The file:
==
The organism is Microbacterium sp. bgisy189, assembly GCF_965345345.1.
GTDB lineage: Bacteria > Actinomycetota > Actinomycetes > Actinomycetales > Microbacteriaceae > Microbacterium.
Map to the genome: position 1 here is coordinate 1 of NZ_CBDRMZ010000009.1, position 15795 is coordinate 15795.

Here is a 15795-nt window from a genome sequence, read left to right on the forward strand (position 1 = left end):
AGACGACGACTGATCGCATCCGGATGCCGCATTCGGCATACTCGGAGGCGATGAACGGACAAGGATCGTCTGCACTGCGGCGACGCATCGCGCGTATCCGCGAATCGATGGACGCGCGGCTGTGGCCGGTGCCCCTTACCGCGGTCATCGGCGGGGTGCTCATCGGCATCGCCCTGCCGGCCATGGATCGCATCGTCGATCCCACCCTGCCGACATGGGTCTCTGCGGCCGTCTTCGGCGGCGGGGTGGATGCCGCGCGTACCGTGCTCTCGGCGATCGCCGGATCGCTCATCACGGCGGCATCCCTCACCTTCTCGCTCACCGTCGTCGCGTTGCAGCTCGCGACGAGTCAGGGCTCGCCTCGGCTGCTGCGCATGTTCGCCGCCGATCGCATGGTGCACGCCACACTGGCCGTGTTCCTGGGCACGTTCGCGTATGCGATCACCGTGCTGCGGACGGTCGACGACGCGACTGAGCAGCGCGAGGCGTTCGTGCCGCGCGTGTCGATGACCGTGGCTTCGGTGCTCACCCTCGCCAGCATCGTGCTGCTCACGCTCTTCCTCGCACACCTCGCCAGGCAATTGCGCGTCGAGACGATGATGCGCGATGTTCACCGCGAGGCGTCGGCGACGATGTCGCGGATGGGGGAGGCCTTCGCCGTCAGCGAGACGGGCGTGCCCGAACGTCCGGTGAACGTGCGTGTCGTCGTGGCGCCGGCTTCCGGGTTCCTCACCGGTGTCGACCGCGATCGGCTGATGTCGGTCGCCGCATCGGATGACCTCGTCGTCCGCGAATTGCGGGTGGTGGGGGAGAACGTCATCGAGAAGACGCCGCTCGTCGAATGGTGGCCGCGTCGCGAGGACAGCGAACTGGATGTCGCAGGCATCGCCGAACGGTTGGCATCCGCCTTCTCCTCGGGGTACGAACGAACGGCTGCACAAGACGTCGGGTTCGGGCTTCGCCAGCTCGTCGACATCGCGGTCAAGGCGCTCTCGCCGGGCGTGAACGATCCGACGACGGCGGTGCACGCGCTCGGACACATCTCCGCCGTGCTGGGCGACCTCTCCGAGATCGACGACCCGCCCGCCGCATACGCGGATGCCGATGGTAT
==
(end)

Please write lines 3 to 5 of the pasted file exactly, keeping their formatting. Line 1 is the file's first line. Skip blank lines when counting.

Map to the genome: position 1 here is coordinate 1 of NZ_CBDRMZ010000009.1, position 15795 is coordinate 15795.

Here is a 15795-nt window from a genome sequence, read left to right on the forward strand (position 1 = left end):
AGACGACGACTGATCGCATCCGGATGCCGCATTCGGCATACTCGGAGGCGATGAACGGACAAGGATCGTCTGCACTGCGGCGACGCATCGCGCGTATCCGCGAATCGATGGACGCGCGGCTGTGGCCGGTGCCCCTTACCGCGGTCATCGGCGGGGTGCTCATCGGCATCGCCCTGCCGGCCATGGATCGCATCGTCGATCCCACCCTGCCGACATGGGTCTCTGCGGCCGTCTTCGGCGGCGGGGTGGATGCCGCGCGTACCGTGCTCTCGGCGATCGCCGGATCGCTCATCACGGCGGCATCCCTCACCTTCTCGCTCACCGTCGTCGCGTTGCAGCTCGCGACGAGTCAGGGCTCGCCTCGGCTGCTGCGCATGTTCGCCGCCGATCGCATGGTGCACGCCACACTGGCCGTGTTCCTGGGCACGTTCGCGTATGCGATCACCGTGCTGCGGACGGTCGACGACGCGACTGAGCAGCGCGAGGCGTTCGTGCCGCGCGTGTCGATGACCGTGGCTTCGGTGCTCACCCTCGCCAGCATCGTGCTGCTCACGCTCTTCCTCGCACACCTCGCCAGGCAATTGCGCGTCGAGACGATGATGCGCGATGTTCACCGCGAGGCGTCGGCGACGATGTCGCGGATGGGGGAGGCCTTCGCCGTCAGCGAGACGGGCGTGCCCGAACGTCCGGTGAACGTGCGTGTCGTCGTGGCGCCGGCTTCCGGGTTCCTCACCGGTGTCGACCGCGATCGGCTGATGTCGGTCGCCGCATCGGATGACCTCGTCGTCCGCGAATTGCGGGTGGTGGGGGAGAACGTCATCGAGAAGACGCCGCTCGTCGAATGGTGGCCGCGTCGCGAGGACAGCGAACTGGATGTCGCAGGCATCGCCGAACGGTTGGCATCCGCCTTCTCCTCGGGGTACGAACGAACGGCTGCACAAGACGTCGGGTTCGGGCTTCGCCAGCTCGTCGACATCGCGGTCAAGGCGCTCTCGCCGGGCGTGAACGATCCGACGACGGCGGTGCACGCGCTCGGACACATCTCCGCCGTGCTGGGCGACCTCTCCGAGATCGACGACCCGCCCGCCGCATACGCGGATGCCGATGGTAT